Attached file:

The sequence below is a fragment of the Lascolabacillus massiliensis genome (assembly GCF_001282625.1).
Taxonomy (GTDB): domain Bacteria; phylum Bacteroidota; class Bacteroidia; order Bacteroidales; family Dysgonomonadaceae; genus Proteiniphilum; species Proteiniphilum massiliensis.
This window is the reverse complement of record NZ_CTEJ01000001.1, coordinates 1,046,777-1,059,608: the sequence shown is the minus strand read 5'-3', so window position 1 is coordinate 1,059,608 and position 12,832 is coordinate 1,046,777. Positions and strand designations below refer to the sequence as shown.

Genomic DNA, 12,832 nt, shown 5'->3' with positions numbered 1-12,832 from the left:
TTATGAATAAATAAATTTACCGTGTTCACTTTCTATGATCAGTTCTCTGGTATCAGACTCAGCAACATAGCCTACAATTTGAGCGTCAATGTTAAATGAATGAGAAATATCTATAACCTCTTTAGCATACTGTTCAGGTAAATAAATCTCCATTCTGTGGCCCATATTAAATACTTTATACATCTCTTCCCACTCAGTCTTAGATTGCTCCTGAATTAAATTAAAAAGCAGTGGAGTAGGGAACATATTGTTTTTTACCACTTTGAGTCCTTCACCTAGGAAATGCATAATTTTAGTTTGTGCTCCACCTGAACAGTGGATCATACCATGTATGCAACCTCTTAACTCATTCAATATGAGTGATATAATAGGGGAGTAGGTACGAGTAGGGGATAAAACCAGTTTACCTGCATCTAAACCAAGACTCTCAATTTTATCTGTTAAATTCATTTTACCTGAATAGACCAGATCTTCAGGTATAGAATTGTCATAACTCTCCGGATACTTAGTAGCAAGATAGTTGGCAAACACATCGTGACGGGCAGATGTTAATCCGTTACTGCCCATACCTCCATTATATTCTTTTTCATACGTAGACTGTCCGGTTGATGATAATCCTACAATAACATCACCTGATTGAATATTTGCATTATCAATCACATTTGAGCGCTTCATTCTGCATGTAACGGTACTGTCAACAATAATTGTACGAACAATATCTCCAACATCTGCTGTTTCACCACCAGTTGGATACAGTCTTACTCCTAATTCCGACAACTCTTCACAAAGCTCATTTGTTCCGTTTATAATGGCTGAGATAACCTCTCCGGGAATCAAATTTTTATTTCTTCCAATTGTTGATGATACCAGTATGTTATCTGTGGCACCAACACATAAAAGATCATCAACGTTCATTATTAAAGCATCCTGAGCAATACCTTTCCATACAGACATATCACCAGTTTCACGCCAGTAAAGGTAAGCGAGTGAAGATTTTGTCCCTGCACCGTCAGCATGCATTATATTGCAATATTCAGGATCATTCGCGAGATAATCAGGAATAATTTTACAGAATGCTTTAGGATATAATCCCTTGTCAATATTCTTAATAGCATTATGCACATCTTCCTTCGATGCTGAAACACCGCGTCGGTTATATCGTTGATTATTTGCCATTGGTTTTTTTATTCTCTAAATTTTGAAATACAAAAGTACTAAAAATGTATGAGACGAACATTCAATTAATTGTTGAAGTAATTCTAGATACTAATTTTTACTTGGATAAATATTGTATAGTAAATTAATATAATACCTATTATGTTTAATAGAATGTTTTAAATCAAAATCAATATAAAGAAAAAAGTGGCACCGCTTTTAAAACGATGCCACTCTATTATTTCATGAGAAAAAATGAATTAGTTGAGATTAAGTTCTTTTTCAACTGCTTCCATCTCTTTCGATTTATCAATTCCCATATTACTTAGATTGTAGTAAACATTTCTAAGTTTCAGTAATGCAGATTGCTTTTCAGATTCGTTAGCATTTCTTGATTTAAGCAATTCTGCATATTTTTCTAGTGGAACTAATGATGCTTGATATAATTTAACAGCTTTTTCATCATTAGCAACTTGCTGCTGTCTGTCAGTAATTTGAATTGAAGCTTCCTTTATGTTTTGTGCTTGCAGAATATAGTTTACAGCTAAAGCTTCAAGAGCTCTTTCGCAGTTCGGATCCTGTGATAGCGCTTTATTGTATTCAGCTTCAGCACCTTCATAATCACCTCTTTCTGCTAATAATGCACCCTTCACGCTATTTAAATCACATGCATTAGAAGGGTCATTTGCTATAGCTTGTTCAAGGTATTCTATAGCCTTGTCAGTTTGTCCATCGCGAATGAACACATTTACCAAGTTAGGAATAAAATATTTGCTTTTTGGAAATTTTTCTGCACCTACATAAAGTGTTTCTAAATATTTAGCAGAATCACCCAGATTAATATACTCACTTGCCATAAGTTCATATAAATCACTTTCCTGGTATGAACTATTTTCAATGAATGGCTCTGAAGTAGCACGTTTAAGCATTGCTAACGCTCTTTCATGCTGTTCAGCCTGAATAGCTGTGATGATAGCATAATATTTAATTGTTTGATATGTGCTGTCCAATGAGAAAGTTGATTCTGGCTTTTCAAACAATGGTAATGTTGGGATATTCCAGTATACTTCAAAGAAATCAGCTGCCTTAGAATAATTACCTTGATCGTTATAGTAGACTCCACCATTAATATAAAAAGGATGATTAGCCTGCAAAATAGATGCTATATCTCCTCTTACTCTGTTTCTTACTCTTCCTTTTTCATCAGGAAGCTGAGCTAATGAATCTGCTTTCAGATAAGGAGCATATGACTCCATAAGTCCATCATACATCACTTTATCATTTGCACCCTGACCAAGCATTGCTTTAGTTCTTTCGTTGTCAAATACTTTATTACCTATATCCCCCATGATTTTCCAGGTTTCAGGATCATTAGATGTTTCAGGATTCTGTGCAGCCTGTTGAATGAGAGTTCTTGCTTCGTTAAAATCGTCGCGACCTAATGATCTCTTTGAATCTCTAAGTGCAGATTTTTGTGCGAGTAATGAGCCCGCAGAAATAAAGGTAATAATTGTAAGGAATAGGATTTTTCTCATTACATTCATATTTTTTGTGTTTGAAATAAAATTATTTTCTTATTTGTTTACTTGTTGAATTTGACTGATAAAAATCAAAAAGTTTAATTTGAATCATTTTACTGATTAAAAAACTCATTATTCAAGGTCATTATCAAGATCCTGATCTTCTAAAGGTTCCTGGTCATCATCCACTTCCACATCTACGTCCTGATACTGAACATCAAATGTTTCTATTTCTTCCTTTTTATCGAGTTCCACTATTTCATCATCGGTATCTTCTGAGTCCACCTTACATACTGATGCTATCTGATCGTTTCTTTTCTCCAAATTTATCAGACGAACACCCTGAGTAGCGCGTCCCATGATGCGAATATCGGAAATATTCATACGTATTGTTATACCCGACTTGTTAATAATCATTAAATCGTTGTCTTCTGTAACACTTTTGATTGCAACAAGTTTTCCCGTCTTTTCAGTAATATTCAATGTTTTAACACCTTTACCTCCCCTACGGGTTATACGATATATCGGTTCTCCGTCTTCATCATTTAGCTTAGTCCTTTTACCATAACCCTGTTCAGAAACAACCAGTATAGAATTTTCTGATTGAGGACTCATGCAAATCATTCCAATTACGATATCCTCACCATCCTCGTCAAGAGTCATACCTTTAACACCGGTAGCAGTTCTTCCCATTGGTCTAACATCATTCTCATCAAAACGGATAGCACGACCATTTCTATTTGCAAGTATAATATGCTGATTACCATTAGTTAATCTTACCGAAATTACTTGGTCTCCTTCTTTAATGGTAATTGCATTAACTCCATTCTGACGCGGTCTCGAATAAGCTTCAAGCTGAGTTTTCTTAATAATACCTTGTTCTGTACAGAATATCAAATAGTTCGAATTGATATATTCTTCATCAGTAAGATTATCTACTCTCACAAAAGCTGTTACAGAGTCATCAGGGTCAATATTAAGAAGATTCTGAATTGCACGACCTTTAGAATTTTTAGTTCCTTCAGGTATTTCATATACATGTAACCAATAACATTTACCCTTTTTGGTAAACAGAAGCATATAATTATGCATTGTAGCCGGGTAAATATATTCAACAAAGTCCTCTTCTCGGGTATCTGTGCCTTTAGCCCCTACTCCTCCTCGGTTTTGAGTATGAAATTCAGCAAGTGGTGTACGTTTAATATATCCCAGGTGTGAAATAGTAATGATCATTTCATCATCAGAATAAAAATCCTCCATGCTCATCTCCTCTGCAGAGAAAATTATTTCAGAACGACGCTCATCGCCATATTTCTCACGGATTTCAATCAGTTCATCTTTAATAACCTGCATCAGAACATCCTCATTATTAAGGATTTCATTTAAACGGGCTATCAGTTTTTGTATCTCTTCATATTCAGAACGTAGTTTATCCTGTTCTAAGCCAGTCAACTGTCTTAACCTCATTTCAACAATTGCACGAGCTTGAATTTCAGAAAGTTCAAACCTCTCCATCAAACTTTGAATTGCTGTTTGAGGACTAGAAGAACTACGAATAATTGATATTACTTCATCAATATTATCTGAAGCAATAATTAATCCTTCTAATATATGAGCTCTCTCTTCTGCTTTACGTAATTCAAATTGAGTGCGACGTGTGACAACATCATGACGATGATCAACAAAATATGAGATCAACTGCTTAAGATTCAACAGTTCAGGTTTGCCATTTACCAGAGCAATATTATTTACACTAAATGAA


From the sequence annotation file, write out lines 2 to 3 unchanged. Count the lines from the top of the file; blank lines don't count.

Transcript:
Taxonomy (GTDB): domain Bacteria; phylum Bacteroidota; class Bacteroidia; order Bacteroidales; family Dysgonomonadaceae; genus Proteiniphilum; species Proteiniphilum massiliensis.
This window is the reverse complement of record NZ_CTEJ01000001.1, coordinates 1,046,777-1,059,608: the sequence shown is the minus strand read 5'-3', so window position 1 is coordinate 1,059,608 and position 12,832 is coordinate 1,046,777. Positions and strand designations below refer to the sequence as shown.